New to WordPress?
If I were giving advice to my younger self, the younger me who didn’t know much about WordPress, I would say –
I see you are the kind of person who likes to see an overview of how everything hangs together before you commit.
So start your blog/website/whatever you want to call it/ and don’t tell anyone about it.
Don’t put your heart and soul into posts and don’t seek out people to comment on your posts.
In fact, you can set your blog/website whatever to ‘private’ if you want – at least to begin with. (The setting for that is under Settings/Site Visibility)
Themes are like fashion garments. You activate them with one click and you drape them on the basic WordPress structure.
But some themes have pants and some have padded shoulders – you have to try them out to see the differences.
There is even a way to preview them so you don’t have to commit to one. But it’s no big deal if you activate one and it turns out you don’t like it. Just choose the one you had before or choose another.
Here’s a tip – You won’t find a list somewhere of themes you have used previously, so write down the name of themes you use in case you forget them later.
Don’t buy a theme. Later on you might want to because of some feature it has. But to begin with, use a free theme.
There are hundreds of them in the WordPress theme library and you can choose and swap all day long if you want.
Start with the TwentySixteen theme. Last year I would have advised you to use the TwentyFifteen theme. See the 2022 update at the end of this post
These particular themes are made by the people who make WordPress and they are flexible.
Not all themes are flexible. With some themes, for example, you can’t have sidebars.
And then write anything you want. Don’t think too much about it.
You can even import some dummy text if you want ( http://www.lipsum.com ).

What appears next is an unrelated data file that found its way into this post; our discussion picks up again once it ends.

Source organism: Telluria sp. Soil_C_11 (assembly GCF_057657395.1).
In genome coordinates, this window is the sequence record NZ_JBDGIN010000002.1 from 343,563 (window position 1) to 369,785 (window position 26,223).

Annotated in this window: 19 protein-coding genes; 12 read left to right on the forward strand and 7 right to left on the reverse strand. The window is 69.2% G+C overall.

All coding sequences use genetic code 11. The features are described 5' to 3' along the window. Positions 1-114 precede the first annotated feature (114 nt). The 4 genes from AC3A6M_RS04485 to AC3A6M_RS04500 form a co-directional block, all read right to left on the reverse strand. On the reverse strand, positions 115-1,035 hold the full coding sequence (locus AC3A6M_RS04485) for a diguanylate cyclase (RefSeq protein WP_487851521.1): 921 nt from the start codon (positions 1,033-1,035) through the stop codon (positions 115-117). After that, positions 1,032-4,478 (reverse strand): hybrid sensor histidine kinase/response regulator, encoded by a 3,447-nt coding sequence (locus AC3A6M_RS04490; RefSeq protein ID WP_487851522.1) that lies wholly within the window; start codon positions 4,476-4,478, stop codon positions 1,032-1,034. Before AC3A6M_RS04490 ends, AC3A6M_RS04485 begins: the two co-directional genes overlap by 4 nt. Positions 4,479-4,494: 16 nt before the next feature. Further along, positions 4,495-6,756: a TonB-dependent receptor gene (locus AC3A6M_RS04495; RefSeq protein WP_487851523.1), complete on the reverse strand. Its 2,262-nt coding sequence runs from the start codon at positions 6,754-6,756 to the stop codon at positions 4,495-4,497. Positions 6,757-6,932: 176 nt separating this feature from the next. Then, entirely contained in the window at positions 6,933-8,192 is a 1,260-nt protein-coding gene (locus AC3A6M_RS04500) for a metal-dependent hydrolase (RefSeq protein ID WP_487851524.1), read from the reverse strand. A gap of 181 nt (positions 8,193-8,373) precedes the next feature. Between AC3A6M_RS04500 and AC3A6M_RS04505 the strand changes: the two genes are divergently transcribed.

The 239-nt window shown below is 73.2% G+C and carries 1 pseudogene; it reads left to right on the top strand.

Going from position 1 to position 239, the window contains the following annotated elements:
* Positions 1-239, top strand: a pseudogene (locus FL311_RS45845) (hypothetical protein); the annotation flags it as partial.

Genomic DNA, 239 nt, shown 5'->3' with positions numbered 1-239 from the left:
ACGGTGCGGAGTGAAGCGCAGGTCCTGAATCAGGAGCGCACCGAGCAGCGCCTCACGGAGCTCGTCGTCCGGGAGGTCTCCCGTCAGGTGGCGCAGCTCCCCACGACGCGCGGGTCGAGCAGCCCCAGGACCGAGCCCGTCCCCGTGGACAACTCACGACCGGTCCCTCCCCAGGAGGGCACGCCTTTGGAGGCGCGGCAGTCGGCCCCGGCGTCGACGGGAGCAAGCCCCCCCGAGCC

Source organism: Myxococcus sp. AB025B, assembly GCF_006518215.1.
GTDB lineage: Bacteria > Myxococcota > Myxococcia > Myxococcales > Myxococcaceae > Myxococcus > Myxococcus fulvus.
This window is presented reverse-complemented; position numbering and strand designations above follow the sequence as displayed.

Make an About page and a Contact page. Add a few widgets in the sidebar – a ‘search’ widget and a ‘recent posts’ widget will be a good start.
Make a menu and a navigation bar. Some themes put the navigation bar in weird places that are not so obvious to visitors, so experiment with that.
That’s enough for you to be getting on with.
Actually, younger-David, because it is free for you to make a website with WordPress.com, I suggest you make one to use specifically for testing features, and you can try out different themes there. I used to have a site I named I Use This For Testing (cute name, eh.)
I had some text in it, with headings, bold text, italics, quotations, image placement, captions, etc. because theses things look different in different themes.
Was there a customiser for the back end in 2016 when I wrote this post? I don’t remember. And now things have moved on even from the customiser and it’s a bit more complicated now in 2022.
WordPress has moved to full site editing, which means that it is less important which theme you choose because you can now change the header and the footer. Well, that’s the theory, but believe me it is not as easy as it was in the days when you just picked a theme and lived with whatever it dictated. You can still do that, but when you start looking for the customiser to change typography or colours, you find yourself in strange territory. Now there are templates and partials, and changing things around is a bit of a rabbit hole. I am sure we will all get used to it.